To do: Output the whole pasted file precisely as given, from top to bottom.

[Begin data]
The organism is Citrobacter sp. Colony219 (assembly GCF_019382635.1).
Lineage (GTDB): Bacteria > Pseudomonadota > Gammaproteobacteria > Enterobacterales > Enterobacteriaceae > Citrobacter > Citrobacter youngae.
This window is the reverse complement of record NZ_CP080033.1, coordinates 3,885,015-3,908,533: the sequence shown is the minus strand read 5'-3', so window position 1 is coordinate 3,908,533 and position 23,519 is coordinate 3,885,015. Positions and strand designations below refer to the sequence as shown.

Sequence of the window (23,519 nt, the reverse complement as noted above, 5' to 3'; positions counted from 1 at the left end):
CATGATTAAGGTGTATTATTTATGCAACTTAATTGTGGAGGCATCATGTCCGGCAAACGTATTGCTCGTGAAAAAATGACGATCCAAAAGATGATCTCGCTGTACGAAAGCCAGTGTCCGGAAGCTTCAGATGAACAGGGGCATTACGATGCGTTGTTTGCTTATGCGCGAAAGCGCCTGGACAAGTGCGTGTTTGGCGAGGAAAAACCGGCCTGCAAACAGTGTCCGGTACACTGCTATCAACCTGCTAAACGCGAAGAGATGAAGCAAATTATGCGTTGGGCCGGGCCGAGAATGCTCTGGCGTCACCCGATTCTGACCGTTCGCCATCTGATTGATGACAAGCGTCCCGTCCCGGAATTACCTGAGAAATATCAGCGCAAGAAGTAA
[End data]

The organism is Citrobacter sp. Colony219 (assembly GCF_019382635.1).
Lineage (GTDB): Bacteria > Pseudomonadota > Gammaproteobacteria > Enterobacterales > Enterobacteriaceae > Citrobacter > Citrobacter youngae.
This window is the reverse complement of record NZ_CP080033.1, coordinates 3,885,015-3,908,533: the sequence shown is the minus strand read 5'-3', so window position 1 is coordinate 3,908,533 and position 23,519 is coordinate 3,885,015. Positions and strand designations below refer to the sequence as shown.

Sequence of the window (23,519 nt, the reverse complement as noted above, 5' to 3'; positions counted from 1 at the left end):
CATGATTAAGGTGTATTATTTATGCAACTTAATTGTGGAGGCATCATGTCCGGCAAACGTATTGCTCGTGAAAAAATGACGATCCAAAAGATGATCTCGCTGTACGAAAGCCAGTGTCCGGAAGCTTCAGATGAACAGGGGCATTACGATGCGTTGTTTGCTTATGCGCGAAAGCGCCTGGACAAGTGCGTGTTTGGCGAGGAAAAACCGGCCTGCAAACAGTGTCCGGTACACTGCTATCAACCTGCTAAACGCGAAGAGATGAAGCAAATTATGCGTTGGGCCGGGCCGAGAATGCTCTGGCGTCACCCGATTCTGACCGTTCGCCATCTGATTGATGACAAGCGTCCCGTCCCGGAATTACCTGAGAAATATCAGCGCAAGAAGTAA